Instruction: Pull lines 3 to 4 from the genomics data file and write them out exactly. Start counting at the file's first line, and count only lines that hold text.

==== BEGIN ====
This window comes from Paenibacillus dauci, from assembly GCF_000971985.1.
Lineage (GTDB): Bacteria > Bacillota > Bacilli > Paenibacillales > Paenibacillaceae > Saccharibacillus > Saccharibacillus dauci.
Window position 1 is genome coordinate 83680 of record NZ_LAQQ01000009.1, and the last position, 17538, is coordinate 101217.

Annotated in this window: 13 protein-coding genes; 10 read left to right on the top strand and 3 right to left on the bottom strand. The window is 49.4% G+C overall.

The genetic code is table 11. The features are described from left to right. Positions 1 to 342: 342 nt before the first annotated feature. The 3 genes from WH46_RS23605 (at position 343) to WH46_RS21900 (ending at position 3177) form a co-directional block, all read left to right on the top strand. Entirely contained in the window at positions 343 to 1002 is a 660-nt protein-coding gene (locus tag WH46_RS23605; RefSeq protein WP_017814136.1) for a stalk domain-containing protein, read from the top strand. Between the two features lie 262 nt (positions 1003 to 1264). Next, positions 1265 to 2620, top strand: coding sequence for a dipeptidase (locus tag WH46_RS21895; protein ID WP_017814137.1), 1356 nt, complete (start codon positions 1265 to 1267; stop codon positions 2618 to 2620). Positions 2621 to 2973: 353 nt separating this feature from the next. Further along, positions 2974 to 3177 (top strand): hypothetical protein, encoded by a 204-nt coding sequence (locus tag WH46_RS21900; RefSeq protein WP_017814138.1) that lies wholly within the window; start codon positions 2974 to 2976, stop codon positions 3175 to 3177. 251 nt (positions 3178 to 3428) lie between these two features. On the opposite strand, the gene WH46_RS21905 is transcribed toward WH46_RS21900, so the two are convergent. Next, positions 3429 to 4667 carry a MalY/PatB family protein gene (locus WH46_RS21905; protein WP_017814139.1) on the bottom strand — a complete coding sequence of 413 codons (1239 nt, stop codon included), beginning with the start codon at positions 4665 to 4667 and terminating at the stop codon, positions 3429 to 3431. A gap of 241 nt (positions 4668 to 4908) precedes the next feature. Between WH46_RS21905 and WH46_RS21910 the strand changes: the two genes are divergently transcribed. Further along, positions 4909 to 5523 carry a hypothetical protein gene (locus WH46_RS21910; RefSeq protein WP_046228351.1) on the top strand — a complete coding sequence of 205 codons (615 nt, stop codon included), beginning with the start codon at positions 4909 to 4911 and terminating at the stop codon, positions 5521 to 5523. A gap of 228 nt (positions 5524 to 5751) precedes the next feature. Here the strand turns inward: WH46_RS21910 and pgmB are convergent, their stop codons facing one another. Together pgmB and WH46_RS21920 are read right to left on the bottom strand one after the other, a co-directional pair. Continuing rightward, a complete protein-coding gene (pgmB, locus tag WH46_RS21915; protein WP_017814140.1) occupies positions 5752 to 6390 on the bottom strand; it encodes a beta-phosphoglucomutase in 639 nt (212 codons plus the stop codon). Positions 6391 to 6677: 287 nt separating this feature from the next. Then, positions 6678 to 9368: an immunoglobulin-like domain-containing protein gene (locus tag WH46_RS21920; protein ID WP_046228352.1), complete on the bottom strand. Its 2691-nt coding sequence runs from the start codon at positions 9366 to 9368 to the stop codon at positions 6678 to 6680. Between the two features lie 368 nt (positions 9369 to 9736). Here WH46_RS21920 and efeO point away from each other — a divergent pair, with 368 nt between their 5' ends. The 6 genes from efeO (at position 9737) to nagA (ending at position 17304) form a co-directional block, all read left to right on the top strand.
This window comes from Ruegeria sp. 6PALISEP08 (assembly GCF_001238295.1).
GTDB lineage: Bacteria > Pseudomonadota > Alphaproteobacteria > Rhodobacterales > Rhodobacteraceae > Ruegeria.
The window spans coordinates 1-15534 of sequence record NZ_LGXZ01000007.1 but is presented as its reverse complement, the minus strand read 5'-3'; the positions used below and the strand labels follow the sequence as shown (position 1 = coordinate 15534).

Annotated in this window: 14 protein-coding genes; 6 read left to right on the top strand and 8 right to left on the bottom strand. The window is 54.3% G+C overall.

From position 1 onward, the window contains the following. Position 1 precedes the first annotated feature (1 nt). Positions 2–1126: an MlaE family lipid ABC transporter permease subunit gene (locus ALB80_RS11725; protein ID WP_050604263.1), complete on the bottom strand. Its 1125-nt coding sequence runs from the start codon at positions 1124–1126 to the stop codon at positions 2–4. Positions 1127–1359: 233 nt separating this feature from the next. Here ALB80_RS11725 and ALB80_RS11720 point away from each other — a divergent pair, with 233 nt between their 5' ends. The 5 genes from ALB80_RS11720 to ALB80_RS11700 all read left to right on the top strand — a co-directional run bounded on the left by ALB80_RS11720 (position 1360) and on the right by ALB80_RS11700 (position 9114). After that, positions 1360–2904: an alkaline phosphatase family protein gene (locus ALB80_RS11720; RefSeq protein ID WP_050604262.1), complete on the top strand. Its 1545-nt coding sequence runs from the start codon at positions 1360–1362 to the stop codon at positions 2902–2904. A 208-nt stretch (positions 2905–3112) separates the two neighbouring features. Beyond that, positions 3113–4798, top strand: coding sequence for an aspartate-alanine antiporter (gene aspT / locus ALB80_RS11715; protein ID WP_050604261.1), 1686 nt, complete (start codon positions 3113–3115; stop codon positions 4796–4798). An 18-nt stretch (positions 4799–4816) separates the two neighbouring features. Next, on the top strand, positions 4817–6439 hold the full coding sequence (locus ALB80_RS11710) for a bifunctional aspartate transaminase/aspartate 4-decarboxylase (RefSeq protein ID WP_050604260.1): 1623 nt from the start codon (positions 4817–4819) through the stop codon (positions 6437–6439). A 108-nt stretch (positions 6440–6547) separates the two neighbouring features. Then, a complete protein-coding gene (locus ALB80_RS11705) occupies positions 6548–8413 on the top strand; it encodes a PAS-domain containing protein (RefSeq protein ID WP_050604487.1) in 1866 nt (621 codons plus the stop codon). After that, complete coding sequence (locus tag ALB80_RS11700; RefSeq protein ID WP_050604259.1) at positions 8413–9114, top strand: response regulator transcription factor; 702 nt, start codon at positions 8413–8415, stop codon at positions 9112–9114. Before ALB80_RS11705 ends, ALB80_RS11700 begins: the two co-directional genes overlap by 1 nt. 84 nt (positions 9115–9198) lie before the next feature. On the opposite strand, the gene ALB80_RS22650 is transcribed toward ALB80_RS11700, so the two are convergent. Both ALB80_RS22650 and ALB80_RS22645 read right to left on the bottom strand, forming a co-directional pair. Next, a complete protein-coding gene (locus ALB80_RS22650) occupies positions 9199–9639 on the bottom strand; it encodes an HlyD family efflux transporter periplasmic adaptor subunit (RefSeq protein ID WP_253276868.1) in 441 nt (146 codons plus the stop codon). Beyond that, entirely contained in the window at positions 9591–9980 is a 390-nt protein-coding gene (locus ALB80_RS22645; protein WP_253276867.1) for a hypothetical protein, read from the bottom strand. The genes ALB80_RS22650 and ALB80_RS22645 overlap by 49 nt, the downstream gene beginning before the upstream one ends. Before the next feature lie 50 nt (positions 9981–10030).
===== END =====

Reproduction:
Window position 1 is genome coordinate 83680 of record NZ_LAQQ01000009.1, and the last position, 17538, is coordinate 101217.

Annotated in this window: 13 protein-coding genes; 10 read left to right on the top strand and 3 right to left on the bottom strand. The window is 49.4% G+C overall.